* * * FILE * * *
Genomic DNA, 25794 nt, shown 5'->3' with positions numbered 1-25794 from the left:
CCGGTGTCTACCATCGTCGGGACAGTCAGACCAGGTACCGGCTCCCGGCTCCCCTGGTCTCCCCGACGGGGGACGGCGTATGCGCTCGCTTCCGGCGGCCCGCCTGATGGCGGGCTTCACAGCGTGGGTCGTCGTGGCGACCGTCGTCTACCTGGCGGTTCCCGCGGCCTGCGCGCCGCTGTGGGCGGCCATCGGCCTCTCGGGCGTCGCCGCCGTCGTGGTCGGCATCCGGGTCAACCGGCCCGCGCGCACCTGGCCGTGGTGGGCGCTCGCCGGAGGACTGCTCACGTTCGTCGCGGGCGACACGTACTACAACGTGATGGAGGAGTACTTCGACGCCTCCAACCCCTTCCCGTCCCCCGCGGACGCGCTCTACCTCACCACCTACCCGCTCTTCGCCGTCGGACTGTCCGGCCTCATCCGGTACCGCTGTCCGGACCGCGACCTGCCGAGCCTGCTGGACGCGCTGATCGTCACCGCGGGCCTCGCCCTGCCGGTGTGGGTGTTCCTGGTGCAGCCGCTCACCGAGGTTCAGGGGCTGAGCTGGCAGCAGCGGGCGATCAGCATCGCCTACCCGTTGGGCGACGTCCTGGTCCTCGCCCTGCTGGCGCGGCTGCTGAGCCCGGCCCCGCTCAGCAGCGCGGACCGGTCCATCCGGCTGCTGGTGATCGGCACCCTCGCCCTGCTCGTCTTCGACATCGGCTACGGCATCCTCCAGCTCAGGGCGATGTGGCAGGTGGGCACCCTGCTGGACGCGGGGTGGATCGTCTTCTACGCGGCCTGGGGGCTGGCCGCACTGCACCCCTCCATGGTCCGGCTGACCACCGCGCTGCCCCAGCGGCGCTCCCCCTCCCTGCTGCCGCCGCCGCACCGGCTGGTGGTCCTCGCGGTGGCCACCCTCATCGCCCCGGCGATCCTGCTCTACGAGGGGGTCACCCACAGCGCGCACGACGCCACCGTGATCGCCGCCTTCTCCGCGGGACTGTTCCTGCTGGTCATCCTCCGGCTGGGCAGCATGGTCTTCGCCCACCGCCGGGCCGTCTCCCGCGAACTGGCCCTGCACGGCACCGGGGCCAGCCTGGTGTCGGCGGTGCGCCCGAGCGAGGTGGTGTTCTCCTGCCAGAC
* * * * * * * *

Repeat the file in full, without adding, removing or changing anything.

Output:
Genomic DNA, 25794 nt, shown 5'->3' with positions numbered 1-25794 from the left:
CCGGTGTCTACCATCGTCGGGACAGTCAGACCAGGTACCGGCTCCCGGCTCCCCTGGTCTCCCCGACGGGGGACGGCGTATGCGCTCGCTTCCGGCGGCCCGCCTGATGGCGGGCTTCACAGCGTGGGTCGTCGTGGCGACCGTCGTCTACCTGGCGGTTCCCGCGGCCTGCGCGCCGCTGTGGGCGGCCATCGGCCTCTCGGGCGTCGCCGCCGTCGTGGTCGGCATCCGGGTCAACCGGCCCGCGCGCACCTGGCCGTGGTGGGCGCTCGCCGGAGGACTGCTCACGTTCGTCGCGGGCGACACGTACTACAACGTGATGGAGGAGTACTTCGACGCCTCCAACCCCTTCCCGTCCCCCGCGGACGCGCTCTACCTCACCACCTACCCGCTCTTCGCCGTCGGACTGTCCGGCCTCATCCGGTACCGCTGTCCGGACCGCGACCTGCCGAGCCTGCTGGACGCGCTGATCGTCACCGCGGGCCTCGCCCTGCCGGTGTGGGTGTTCCTGGTGCAGCCGCTCACCGAGGTTCAGGGGCTGAGCTGGCAGCAGCGGGCGATCAGCATCGCCTACCCGTTGGGCGACGTCCTGGTCCTCGCCCTGCTGGCGCGGCTGCTGAGCCCGGCCCCGCTCAGCAGCGCGGACCGGTCCATCCGGCTGCTGGTGATCGGCACCCTCGCCCTGCTCGTCTTCGACATCGGCTACGGCATCCTCCAGCTCAGGGCGATGTGGCAGGTGGGCACCCTGCTGGACGCGGGGTGGATCGTCTTCTACGCGGCCTGGGGGCTGGCCGCACTGCACCCCTCCATGGTCCGGCTGACCACCGCGCTGCCCCAGCGGCGCTCCCCCTCCCTGCTGCCGCCGCCGCACCGGCTGGTGGTCCTCGCGGTGGCCACCCTCATCGCCCCGGCGATCCTGCTCTACGAGGGGGTCACCCACAGCGCGCACGACGCCACCGTGATCGCCGCCTTCTCCGCGGGACTGTTCCTGCTGGTCATCCTCCGGCTGGGCAGCATGGTCTTCGCCCACCGCCGGGCCGTCTCCCGCGAACTGGCCCTGCACGGCACCGGGGCCAGCCTGGTGTCGGCGGTGCGCCCGAGCGAGGTGGTGTTCTCCTGCCAGAC